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Buying an Older House? What to Know About the Electrical System

Living Room Interior
The classic appeal of older architecture is an aesthetic that tops your list of home buying must-have features. But with the aging structure comes functional issues — including the electrical system. Before you buy, take a look at what you need to know about older homes and their electrical systems.

Old Wiring

A home built decades ago (or more) wasn't wired to handle today's electrical needs. Aside from lights and a few major appliances, homes from the earlier and mid parts of the twentieth century didn't need much in the way of electricity. Compare that to the modern home's (and modern family's) needs.
Between your computer, entertainment system, smart devices, and all the other tech that you continuously power, your home has some hefty electrical requirements. An older home may not have the wiring to handle a modern electrical load. Without a high enough capacity, your home and your family are at risk.
How do you know if the wiring in an older home meets modern standards? You could buy the home, plug in your appliances/electronics, and wait to see if the fuses constantly trip or you have other problems. But that's a dangerous move, creating the possibility of a home fire.
Instead of taking chances, hire an electrician to assess the wiring capacity of your potential new-old house. The electrician can also evaluate the structure and integrity of the wiring.
As electrical systems age, the insulation covering wires may start showing wear. This type of damage exposes the wires, leading to risks such as electrical shock, fire, or power failure.

Knob and Tube Wiring

The ability to carry the correct current for your appliance and electronic needs isn't the only issue that comes with older homes. Depending on when the home was built, it may have knob and tube wiring. Commonly used from the 1880s to the 1930s, this type of wiring presents a serious safety risk that many home insurance agencies won't take on.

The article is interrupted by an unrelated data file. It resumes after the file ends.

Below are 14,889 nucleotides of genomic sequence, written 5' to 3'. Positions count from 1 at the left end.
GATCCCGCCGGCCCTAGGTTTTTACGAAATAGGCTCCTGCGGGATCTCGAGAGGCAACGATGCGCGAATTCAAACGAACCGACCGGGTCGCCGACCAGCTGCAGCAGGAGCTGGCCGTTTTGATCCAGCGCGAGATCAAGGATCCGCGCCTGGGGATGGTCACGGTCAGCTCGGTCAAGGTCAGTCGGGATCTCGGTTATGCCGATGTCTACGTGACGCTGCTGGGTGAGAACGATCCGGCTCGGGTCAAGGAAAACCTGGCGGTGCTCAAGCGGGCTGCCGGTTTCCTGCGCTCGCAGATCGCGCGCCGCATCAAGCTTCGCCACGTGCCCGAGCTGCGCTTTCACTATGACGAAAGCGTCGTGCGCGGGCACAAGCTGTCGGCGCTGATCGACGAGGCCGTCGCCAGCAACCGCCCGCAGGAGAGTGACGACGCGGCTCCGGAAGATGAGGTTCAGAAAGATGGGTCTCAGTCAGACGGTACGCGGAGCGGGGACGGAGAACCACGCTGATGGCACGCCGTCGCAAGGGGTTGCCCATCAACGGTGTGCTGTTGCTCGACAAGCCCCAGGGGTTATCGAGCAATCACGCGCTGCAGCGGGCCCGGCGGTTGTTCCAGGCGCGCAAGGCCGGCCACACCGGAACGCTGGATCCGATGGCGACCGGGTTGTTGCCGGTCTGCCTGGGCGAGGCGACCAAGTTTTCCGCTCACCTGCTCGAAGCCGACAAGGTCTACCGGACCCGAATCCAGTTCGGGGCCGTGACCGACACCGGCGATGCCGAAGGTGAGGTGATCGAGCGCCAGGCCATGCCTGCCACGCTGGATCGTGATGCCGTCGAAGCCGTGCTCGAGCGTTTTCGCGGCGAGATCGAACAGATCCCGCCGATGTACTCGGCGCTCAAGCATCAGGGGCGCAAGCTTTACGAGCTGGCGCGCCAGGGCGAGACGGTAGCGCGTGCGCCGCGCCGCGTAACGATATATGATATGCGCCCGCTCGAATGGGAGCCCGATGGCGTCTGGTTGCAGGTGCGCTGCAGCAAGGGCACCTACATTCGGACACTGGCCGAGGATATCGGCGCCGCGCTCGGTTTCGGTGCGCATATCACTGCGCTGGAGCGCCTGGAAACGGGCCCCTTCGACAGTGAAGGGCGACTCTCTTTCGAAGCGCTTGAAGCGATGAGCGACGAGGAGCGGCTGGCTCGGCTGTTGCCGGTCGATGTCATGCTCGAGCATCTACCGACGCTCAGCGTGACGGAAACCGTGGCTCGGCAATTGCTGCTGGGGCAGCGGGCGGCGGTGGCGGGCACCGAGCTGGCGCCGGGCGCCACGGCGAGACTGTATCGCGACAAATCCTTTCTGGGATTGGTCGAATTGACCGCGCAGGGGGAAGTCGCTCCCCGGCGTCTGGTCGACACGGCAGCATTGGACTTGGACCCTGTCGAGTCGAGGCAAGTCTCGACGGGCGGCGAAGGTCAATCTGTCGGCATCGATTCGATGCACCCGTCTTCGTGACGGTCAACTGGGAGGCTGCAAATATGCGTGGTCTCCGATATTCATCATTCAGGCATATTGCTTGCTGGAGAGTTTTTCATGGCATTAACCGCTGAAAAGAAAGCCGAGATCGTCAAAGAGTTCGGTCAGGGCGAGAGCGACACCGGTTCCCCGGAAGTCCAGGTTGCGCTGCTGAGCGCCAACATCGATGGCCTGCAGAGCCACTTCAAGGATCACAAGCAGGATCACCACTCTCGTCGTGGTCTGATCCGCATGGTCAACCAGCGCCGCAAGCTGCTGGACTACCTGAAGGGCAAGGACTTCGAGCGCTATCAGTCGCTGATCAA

Exposed knob and tube wiring, such as in basements or attics, poses an even greater safety hazard. While knob and tube wiring on its own shouldn't sway you away from buying an older house, you do need to understand the necessary upgrades you'll have to make. Again, a qualified electrician can assess the wiring and recommend the next steps to take.

Ungrounded Receptacles

Ungrounded outlets have slots for only two prongs. Appliances, lighting elements, and electronics with three-pronged plugs require a three-slotted grounded outlet. Homes built before 1962 may have ungrounded receptacles — especially if the previous owner failed to update the electrical system. Before the early '60s, new constructions weren't required to have this shock-reducing safety feature.
Some owners of older homes worked around the ungrounded outlet issue by using three-pronged adapters. While this inexpensive option will allow your three-pronged electrical devices to fit into an ungrounded outlet, it doesn't provide the same safety measures as a fully grounded receptacle.
Likewise, simply replacing a two-slotted outlet with a three-slotted one would seem like an easy fix to a potentially complicated problem. But, like using adapters, this isn't a safe solution. Not only do you need new outlets, but you also need grounded wiring.
Before purchasing an older home with ungrounded receptacles, talk to an electrician about the costs involved in replacing the outlets and adding a ground wire.

Out of Code Issues

Ungrounded receptacles, knob and tube wiring, and other electrical issues may present code problems. If you're planning on renovating the home, unknown electrical code issues could slow you down. Prior to putting in an offer, ask an electrical contractor to inspect the system and alert you to anything that is out of code.
Are you in the process of buying an older home? Contact In Phaze Electric Inc. for more information on upgrades.